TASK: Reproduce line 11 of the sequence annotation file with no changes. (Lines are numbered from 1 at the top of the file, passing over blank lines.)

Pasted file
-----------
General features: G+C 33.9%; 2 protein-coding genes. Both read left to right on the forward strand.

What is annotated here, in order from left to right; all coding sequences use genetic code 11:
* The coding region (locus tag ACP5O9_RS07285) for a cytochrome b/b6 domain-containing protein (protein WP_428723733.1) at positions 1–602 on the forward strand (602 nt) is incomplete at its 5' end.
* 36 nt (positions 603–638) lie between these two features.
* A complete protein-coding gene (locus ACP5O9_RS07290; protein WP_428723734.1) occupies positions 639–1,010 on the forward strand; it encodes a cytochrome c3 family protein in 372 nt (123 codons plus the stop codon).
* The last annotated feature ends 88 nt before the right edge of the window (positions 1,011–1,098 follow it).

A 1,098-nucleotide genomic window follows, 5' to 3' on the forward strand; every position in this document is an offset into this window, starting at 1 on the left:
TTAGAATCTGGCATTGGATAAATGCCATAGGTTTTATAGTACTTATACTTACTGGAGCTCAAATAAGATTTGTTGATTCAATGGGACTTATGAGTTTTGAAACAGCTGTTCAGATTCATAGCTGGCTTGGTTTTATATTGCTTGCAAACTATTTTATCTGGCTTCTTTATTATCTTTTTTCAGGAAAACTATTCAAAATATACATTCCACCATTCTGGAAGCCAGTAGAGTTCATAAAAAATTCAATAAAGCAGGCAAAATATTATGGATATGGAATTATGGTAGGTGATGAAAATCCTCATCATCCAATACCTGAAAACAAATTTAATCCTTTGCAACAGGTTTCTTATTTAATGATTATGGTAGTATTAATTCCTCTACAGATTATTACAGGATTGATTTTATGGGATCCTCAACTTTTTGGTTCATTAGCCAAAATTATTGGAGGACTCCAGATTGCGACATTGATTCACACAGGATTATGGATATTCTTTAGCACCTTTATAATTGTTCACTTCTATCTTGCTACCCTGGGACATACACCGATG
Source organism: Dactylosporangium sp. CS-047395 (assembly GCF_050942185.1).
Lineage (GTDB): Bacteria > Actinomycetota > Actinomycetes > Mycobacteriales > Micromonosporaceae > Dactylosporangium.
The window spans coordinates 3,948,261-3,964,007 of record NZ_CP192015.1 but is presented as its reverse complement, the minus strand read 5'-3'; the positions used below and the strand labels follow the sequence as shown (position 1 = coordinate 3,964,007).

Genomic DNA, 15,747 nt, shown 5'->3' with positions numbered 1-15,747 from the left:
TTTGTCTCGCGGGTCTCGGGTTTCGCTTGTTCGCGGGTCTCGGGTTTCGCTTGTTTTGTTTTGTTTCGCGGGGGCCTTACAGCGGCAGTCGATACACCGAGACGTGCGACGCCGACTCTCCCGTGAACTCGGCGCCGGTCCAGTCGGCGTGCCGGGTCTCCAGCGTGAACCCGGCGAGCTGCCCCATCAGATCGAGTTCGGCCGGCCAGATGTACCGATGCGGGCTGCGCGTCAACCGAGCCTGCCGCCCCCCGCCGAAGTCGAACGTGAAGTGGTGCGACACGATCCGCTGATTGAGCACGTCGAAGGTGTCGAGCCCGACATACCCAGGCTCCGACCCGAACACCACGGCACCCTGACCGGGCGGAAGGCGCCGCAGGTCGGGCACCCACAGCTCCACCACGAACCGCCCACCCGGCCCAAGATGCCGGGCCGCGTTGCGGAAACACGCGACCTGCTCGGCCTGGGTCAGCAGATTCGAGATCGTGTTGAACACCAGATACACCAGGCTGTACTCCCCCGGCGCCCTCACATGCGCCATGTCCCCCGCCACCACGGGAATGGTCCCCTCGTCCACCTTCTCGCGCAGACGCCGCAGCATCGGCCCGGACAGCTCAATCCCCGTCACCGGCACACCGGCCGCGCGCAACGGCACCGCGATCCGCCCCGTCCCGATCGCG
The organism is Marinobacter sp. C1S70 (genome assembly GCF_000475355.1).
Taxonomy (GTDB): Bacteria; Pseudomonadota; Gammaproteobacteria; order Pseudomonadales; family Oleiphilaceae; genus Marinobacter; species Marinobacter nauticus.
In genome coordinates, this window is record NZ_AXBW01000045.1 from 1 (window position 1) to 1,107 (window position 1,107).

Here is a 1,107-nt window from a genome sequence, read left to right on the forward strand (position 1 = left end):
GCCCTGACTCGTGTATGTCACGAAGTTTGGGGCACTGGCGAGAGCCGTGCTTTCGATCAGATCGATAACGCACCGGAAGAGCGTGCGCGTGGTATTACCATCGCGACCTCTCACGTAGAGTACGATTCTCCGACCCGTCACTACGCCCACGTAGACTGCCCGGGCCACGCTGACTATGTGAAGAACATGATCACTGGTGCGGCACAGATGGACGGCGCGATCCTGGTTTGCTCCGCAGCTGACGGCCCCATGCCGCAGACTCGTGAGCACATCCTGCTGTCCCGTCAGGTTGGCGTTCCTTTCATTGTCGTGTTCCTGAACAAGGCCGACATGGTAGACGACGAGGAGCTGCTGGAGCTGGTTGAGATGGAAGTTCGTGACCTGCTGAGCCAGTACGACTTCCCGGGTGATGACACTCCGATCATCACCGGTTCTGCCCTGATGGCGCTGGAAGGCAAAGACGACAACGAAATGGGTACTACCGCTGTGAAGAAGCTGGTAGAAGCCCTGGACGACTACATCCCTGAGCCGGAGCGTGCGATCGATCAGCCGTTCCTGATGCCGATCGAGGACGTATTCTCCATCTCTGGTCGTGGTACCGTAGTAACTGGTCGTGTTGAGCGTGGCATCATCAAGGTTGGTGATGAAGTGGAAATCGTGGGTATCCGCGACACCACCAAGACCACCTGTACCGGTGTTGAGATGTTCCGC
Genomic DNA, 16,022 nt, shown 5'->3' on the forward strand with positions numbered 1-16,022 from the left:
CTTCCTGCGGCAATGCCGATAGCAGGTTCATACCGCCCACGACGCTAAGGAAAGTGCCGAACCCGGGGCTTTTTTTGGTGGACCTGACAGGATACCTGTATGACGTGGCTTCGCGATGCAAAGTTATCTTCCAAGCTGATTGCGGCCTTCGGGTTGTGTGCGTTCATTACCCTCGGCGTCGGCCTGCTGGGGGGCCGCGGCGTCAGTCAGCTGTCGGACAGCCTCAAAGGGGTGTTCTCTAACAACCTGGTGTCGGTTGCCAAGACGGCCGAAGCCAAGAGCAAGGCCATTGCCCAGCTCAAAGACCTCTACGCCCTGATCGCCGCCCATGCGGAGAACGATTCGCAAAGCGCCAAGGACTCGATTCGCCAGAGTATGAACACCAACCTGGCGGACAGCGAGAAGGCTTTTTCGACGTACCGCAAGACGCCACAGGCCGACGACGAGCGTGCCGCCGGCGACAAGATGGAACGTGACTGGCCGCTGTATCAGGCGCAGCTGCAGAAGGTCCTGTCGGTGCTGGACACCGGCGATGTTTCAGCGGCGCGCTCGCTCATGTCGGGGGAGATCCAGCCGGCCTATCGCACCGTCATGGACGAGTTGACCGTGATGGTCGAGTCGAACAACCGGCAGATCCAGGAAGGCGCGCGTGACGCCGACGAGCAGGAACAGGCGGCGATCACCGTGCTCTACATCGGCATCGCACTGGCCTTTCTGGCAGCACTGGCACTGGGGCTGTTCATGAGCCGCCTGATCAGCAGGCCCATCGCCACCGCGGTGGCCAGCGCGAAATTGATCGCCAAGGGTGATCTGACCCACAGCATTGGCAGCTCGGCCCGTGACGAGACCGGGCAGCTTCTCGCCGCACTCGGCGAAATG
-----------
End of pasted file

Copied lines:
The window spans coordinates 3,948,261-3,964,007 of record NZ_CP192015.1 but is presented as its reverse complement, the minus strand read 5'-3'; the positions used below and the strand labels follow the sequence as shown (position 1 = coordinate 3,964,007).